Excellent storytelling - with a mixture ofopinions, philosophy and history that is never boring, blended with endless surprises.
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5.0 out of 5 stars The best magical fiction book ever written., July 5 1997
By A Customer
This review is from: Midnight's Children (Paperback)
Midnight's Children potrays the life of Saleem Sinai, one ofthe many children born precisely at the stroke of midnight of August15,1947 when India woke up to its freedom. All through the book, the undercurrent of satirism runs. Every character captures the Indian mentality. The book is a reflection of how India has grromed herself over the years. The metaphorical and rich language accentuate every situation and every character. The blend of satire, fantasy and fact, truly places it as the best work of Rushdie.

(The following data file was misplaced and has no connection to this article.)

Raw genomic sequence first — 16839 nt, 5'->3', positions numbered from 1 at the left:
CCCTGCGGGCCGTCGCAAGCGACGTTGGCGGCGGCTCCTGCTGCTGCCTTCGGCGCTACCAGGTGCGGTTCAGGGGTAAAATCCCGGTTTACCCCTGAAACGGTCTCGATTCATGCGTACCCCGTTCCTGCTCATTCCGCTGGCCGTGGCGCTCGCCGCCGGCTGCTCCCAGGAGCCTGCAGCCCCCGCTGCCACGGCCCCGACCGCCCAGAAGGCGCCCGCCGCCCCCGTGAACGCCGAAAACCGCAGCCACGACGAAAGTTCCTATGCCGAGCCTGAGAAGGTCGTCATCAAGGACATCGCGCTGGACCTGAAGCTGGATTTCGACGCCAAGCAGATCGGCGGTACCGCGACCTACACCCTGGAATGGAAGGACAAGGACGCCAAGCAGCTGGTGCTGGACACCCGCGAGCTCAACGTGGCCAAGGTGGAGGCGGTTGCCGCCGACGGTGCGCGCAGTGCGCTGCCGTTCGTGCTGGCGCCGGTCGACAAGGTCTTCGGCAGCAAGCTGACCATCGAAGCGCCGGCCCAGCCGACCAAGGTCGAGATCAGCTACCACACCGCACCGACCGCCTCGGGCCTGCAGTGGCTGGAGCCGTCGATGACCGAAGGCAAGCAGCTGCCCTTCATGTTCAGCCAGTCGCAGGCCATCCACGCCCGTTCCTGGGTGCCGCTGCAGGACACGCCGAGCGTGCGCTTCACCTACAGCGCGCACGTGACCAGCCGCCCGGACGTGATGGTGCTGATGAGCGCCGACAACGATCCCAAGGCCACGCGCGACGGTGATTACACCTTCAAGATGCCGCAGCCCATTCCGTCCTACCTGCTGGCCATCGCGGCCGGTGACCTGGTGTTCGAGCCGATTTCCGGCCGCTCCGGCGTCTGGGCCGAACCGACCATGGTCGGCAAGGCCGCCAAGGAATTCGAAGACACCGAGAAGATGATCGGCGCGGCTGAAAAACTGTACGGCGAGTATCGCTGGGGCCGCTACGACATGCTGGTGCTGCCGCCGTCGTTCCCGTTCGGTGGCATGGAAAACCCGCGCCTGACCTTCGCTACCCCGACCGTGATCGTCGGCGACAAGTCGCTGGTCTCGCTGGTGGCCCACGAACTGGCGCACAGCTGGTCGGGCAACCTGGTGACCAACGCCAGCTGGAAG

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5.0 out of 5 stars On the shelves for over 15 years and still a page-turner, April 18 1997
By A Customer
This review is from: Midnight's Children (Paperback)
A masterpiece of fiction, Midnight's Children is not to bemissed. Rushdie is the master of suspense, humor, drama and historyin this page-turner. Midnight's Children is chock full of illusion, humor, history, drama, mysticism and more....a full plate for many readers, and yet you cannot put it down once you enter the world of the protagonist, Saleem. Rushdie keeps you guessing, makes you laugh out loud, and provides small clues along the way through the birth of a nation, and the life of Saleem. Rushdie is never predictable, and neither is Saleem. The author has a definitive knowledge of not only India, Islam and the culture, but also of that which we call the human experience. His characters are real, and at times surreal. Saleem experiences life and the trials and tribulations with humorous hindsight, and the foundation of a culture unknown to many in the west. Of all of Rushdie's books, this is one that will definitely be the classic in the ages to come.
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5.0 out of 5 stars A book for desert island reading, March 25 1997
By A Customer
This review is from: Midnight's Children (Hardcover)